Please use this identifier to cite or link to this item: http://repositorio.ufla.br/jspui/handle/1/14929
metadata.revistascielo.dc.title: COMPARISON BETWEEN THE QUADRANTS AND PRODAN METHODS FOR FLORISTIC, PHYTOSOCIOLOGIC AND VOLUMETRIC ANALYSES
metadata.revistascielo.dc.creator: Brito, Alan de
Ferreira, Maria Zélia
Mello, José Márcio de
Scolforo, José Roberto Soares
Oliveira, Antônio Donizete de
Júnior, Fausto Weimar Acerbi
metadata.revistascielo.dc.subject: sampling methods, quadrants method, Prodan method, floristic analysis, phytosociology
metadata.revistascielo.dc.publisher: CERNE
CERNE
metadata.revistascielo.dc.date: 27-Oct-2015
metadata.revistascielo.dc.identifier: http://www.cerne.ufla.br/site/index.php/CERNE/article/view/638
metadata.revistascielo.dc.description: The objective of this study was to compare the exactness of the estimates of the floristic composition, of the phytosociologic and volumetric analyses, using the quadrants and Prodan (1968) methods. Moreover, it objectified to compare for the quadrants method the estimators considered for Cottan & Curtis (1956) and for Pollard (1971). The study was carried out in a Montane Semideciduous Seasonal Forest patch located in Lavras, Minas Gerais. For the floristic analysis, the Prodan (1968) method identified a larger number of families (33), genera (64) and species (79), revealing to be more efficient than the quadrants method (28 families, 52 genera and 63 species). Considering the phytosociologic analysis, both methods were representative for the species that had higher importance value index (IVI). Moreover, they presented similar diversity and equability indices when compared with the parametric values. For floristic and phytosociologic analyses, the estimators of Cottan & Curtis (1956) e Pollard (1971) presented the same results. The quadrants method, underestimate the total volume for the estimators of Cottan & Curtis (1956) e Pollard (1971), and the first one presented results closer to the parametric value. The same happened for the volumes calculated per species. The Prodan (1968) method presented the worst performance, underestimating the total volume, and overestimating the volume per species, that presented low dominance.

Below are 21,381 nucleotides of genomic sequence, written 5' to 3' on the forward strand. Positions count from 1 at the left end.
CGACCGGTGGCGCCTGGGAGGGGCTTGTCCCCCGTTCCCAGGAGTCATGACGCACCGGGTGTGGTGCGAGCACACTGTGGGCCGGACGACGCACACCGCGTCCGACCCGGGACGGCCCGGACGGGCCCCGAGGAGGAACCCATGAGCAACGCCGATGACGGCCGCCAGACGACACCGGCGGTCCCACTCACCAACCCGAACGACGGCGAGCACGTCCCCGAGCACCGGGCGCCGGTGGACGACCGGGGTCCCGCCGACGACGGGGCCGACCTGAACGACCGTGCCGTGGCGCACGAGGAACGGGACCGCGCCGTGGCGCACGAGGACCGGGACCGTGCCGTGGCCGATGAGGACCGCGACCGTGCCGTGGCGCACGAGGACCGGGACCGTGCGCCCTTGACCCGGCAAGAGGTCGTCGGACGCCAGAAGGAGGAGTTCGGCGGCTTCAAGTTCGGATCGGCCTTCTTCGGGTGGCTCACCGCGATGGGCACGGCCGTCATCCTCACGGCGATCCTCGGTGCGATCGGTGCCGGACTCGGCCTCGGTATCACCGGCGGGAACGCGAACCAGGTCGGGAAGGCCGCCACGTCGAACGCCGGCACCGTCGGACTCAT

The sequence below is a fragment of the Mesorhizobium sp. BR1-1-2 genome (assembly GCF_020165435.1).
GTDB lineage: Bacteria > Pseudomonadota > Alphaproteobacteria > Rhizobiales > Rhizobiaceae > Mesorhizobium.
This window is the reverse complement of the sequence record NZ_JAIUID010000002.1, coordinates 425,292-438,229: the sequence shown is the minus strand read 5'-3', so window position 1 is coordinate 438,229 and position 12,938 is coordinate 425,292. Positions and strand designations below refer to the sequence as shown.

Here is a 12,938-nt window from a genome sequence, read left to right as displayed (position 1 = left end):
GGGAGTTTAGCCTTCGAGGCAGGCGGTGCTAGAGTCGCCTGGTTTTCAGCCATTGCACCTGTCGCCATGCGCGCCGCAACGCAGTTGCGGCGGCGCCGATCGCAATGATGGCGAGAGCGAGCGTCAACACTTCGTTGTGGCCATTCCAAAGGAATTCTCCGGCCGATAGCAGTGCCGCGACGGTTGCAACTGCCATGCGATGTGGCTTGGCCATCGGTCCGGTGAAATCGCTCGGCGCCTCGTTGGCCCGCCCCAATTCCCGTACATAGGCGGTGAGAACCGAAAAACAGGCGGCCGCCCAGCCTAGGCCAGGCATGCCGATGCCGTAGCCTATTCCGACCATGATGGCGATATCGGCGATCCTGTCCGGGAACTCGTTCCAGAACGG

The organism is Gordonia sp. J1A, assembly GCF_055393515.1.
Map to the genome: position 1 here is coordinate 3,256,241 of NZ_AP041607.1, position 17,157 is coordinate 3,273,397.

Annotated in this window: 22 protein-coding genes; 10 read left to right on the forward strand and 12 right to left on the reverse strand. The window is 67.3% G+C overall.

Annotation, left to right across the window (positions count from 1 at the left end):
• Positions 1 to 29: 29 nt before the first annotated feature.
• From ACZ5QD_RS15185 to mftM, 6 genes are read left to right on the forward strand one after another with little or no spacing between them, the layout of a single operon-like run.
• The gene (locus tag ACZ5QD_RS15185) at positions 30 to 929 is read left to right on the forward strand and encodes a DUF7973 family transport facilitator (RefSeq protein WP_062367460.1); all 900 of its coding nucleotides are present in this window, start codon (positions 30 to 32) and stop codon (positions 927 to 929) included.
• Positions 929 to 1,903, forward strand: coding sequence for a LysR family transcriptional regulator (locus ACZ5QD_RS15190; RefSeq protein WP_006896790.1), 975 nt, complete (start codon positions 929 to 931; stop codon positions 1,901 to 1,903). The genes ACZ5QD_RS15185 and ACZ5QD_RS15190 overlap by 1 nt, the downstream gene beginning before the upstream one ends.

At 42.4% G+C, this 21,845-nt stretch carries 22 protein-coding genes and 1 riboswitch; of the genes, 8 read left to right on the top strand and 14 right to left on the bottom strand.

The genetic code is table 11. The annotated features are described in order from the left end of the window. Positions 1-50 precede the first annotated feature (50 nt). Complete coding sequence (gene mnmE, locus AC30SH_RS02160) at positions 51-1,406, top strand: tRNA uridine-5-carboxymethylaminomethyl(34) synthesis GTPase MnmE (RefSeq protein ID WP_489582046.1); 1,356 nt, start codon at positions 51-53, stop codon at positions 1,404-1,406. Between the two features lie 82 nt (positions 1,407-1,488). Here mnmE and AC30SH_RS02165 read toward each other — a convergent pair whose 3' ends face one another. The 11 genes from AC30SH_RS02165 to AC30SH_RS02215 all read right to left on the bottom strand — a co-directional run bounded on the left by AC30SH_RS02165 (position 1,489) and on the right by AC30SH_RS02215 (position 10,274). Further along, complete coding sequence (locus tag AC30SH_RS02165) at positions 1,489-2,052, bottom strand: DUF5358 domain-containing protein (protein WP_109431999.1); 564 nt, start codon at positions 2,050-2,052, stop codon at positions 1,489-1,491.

metadata.revistascielo.dc.language: eng
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